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Al Giordano: Then Came the Humans

The Zapatistas Refine the Revolutionary Art of Listening

September 6, 2005
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Al Giordano today files his third report on the series of meetings taking place in Chiapas, Mexico between the Zapatista Army of National Liberation and civil society. Unlike previous meetings, to which various types of groups, organizations, and collectives were invited, last weekend's was specifically for those without an organization to speak for them. This, writes Giordano, represents a major change in the way the Zapatistas interact with the rest of Mexico and a key step of they are to break out of Chiapas and take their "Other Campaign" to a national level.

Giordano writes:

"In activist circles (and among journalists, too, of course) it is in fashion to complain about how political parties deform their participants and turn them into something less than human. And yet few seem to see how most forms of organization - including 'progressive' activist organization - also take their toll on the humanity of the participants. The organization of humans is a technology, and like any other it is inherently vulnerable to abuse at the hands of those who seek power over others. How many times have each of us encountered some activist or committee that became a gate-keeper between us and our sacred right to participate, to not be mere spectators of our own histories?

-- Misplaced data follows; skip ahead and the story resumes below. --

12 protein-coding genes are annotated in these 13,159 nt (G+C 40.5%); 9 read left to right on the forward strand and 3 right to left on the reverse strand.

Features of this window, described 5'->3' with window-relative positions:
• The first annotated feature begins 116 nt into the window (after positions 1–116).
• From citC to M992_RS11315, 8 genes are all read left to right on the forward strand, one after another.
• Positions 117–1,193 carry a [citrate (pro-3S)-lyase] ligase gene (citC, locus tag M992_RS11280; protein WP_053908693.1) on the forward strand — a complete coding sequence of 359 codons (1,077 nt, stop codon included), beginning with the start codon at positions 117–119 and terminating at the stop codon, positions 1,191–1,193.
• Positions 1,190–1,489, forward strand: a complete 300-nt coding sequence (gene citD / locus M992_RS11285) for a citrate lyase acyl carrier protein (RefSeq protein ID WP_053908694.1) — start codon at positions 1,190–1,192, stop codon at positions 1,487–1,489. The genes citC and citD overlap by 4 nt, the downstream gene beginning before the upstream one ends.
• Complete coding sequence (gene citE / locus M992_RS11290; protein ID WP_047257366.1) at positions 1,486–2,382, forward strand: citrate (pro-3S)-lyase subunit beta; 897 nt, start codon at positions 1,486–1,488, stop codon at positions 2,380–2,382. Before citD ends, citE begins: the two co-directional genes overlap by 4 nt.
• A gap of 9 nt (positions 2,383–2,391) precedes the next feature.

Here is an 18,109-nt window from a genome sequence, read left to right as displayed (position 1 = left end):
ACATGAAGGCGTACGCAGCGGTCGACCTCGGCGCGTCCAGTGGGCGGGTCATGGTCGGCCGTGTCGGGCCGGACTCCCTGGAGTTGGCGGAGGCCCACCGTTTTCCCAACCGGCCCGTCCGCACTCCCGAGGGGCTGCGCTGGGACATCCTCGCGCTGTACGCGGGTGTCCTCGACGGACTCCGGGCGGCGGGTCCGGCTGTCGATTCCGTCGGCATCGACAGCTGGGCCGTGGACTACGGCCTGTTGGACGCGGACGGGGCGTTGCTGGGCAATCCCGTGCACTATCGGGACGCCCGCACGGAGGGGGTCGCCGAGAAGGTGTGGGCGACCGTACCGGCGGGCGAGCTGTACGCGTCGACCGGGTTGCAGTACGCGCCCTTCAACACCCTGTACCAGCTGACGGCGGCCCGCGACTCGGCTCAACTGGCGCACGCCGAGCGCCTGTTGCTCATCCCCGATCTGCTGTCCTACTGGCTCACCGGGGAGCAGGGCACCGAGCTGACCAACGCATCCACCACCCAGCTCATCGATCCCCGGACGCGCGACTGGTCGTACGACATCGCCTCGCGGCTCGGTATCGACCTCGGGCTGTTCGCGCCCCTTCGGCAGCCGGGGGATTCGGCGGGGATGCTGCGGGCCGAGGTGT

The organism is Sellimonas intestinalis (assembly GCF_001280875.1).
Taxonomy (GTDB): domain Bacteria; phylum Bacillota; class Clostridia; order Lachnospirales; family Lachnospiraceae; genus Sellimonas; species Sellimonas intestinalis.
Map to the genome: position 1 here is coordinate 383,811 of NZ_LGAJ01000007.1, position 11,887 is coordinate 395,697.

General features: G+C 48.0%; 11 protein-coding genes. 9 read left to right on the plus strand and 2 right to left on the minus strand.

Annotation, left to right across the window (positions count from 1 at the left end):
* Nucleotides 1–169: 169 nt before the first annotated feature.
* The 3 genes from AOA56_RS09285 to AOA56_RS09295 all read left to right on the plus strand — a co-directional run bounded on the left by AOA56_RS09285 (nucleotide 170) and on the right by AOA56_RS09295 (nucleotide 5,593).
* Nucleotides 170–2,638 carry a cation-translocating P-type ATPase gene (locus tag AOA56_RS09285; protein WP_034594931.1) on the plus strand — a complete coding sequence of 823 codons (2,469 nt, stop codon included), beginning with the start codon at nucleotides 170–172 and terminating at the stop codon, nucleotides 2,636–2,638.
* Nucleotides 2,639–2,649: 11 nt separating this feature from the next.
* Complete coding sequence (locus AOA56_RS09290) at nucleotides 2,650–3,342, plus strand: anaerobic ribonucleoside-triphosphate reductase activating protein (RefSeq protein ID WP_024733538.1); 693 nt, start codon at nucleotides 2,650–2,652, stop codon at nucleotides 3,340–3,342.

"This is the experience of so many who came to Zapatista lands this weekend to exercise, at long last, her and his desire to speak directly to the rebels and their Subcomandante Marcos without middlemen filtering their word. More than a few tears were shed from the microphone. Indeed, at moments, the proceedings seemed to resemble a kind of gestalt therapy session: twelve (and more) years of silence exploded from the hearts and tongues of human beings. Anyone who was there to listen - not everybody, but a greater percentage than those who attended last week, for sure - could not help but to be deeply moved and inspired."

Read Giordano's full report and analysis, on what exactly happened at this historic meeting and on the new "revolutionary art of listening" at the core of what is happening in Mexico, today in The Narco News Bulletin:

From somewhere in a country called América,

Dan Feder Managing Editor
The Narco News Bulletin

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